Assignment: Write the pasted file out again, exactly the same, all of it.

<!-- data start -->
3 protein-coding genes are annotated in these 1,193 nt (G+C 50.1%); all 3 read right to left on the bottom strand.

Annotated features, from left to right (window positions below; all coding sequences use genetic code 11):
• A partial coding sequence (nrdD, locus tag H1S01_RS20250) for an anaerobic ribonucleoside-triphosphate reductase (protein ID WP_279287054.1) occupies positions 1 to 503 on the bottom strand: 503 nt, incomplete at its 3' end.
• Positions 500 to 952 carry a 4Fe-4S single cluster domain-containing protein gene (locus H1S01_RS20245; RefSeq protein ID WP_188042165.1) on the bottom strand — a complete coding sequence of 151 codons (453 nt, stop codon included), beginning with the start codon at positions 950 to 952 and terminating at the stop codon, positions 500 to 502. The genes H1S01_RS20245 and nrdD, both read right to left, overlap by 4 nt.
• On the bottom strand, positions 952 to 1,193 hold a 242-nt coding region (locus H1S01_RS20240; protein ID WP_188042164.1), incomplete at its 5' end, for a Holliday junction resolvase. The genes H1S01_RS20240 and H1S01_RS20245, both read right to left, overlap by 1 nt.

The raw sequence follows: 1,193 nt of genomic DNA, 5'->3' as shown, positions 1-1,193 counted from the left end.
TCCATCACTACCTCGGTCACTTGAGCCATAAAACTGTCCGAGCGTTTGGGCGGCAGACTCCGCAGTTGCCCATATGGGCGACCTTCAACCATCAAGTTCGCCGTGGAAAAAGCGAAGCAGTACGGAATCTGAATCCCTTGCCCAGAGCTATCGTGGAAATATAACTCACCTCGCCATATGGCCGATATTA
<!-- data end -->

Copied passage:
3 protein-coding genes are annotated in these 1,193 nt (G+C 50.1%); all 3 read right to left on the bottom strand.

Annotated features, from left to right (window positions below; all coding sequences use genetic code 11):
• A partial coding sequence (nrdD, locus tag H1S01_RS20250) for an anaerobic ribonucleoside-triphosphate reductase (protein ID WP_279287054.1) occupies positions 1 to 503 on the bottom strand: 503 nt, incomplete at its 3' end.
• Positions 500 to 952 carry a 4Fe-4S single cluster domain-containing protein gene (locus H1S01_RS20245; RefSeq protein ID WP_188042165.1) on the bottom strand — a complete coding sequence of 151 codons (453 nt, stop codon included), beginning with the start codon at positions 950 to 952 and terminating at the stop codon, positions 500 to 502. The genes H1S01_RS20245 and nrdD, both read right to left, overlap by 4 nt.
• On the bottom strand, positions 952 to 1,193 hold a 242-nt coding region (locus H1S01_RS20240; protein ID WP_188042164.1), incomplete at its 5' end, for a Holliday junction resolvase. The genes H1S01_RS20240 and H1S01_RS20245, both read right to left, overlap by 1 nt.

The raw sequence follows: 1,193 nt of genomic DNA, 5'->3' as shown, positions 1-1,193 counted from the left end.
TCCATCACTACCTCGGTCACTTGAGCCATAAAACTGTCCGAGCGTTTGGGCGGCAGACTCCGCAGTTGCCCATATGGGCGACCTTCAACCATCAAGTTCGCCGTGGAAAAAGCGAAGCAGTACGGAATCTGAATCCCTTGCCCAGAGCTATCGTGGAAATATAACTCACCTCGCCATATGGCCGATATTA